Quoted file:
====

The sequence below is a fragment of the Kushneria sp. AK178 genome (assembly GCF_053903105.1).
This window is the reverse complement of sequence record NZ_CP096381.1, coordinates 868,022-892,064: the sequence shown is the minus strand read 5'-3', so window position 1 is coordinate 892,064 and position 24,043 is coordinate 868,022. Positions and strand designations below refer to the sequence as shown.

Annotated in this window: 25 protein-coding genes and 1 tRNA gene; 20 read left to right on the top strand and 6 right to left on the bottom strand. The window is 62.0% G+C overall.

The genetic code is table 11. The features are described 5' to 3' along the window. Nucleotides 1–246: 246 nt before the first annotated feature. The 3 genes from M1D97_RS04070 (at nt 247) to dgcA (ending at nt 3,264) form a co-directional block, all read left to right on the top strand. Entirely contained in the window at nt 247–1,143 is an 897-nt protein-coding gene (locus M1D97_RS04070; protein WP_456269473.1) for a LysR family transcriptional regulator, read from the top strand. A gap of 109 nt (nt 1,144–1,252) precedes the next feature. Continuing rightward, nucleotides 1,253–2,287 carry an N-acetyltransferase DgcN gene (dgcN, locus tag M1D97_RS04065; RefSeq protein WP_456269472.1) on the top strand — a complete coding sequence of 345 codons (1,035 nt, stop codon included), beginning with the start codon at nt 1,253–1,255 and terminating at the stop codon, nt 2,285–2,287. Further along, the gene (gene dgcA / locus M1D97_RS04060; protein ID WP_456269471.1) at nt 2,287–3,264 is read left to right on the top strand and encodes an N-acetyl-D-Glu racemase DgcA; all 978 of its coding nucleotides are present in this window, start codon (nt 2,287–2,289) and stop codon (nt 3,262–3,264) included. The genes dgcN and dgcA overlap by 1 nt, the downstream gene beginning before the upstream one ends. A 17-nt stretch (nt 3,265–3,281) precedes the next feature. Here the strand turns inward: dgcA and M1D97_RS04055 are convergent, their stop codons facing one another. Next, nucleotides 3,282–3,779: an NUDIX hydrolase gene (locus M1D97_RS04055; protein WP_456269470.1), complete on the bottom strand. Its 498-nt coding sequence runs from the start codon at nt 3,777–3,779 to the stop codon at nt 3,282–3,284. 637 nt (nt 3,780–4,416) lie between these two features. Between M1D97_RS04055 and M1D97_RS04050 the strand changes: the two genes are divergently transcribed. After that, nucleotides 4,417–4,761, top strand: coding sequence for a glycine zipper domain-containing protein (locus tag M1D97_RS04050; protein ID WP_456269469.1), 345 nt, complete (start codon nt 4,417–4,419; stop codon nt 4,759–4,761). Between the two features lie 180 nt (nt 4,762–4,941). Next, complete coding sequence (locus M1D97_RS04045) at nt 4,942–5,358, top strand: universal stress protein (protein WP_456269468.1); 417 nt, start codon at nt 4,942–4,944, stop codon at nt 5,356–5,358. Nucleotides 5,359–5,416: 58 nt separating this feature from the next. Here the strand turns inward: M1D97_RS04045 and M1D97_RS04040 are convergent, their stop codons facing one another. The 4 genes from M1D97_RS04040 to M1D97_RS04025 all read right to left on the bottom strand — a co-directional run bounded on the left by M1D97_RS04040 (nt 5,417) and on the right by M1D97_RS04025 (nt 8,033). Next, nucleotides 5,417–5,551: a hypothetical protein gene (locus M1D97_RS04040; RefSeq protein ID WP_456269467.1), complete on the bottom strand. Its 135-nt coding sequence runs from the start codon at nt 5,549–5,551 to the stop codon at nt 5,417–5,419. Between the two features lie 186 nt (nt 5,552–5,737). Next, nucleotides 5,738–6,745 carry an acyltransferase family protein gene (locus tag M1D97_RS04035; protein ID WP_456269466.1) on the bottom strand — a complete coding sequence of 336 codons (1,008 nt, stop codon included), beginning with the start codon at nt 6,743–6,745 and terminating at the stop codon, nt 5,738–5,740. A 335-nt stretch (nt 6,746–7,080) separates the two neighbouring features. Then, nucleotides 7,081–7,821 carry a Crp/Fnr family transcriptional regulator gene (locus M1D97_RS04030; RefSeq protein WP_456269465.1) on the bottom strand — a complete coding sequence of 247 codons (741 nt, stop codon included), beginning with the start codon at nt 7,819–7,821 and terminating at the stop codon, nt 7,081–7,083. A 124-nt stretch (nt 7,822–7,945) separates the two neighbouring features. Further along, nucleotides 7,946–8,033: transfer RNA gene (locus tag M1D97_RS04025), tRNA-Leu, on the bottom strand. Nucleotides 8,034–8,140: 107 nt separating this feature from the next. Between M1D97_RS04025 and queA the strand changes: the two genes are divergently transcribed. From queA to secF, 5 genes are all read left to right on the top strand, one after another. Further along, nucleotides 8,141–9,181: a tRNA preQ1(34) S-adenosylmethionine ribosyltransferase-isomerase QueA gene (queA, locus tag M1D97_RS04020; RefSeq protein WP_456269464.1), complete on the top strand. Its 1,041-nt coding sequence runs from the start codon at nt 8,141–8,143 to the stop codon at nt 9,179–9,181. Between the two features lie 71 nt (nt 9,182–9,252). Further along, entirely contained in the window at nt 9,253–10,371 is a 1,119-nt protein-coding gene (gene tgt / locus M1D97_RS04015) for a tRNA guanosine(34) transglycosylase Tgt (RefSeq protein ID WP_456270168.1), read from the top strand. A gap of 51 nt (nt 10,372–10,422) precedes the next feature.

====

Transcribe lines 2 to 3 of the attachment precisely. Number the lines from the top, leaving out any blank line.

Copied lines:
This window is the reverse complement of sequence record NZ_CP096381.1, coordinates 868,022-892,064: the sequence shown is the minus strand read 5'-3', so window position 1 is coordinate 892,064 and position 24,043 is coordinate 868,022. Positions and strand designations below refer to the sequence as shown.

Annotated in this window: 25 protein-coding genes and 1 tRNA gene; 20 read left to right on the top strand and 6 right to left on the bottom strand. The window is 62.0% G+C overall.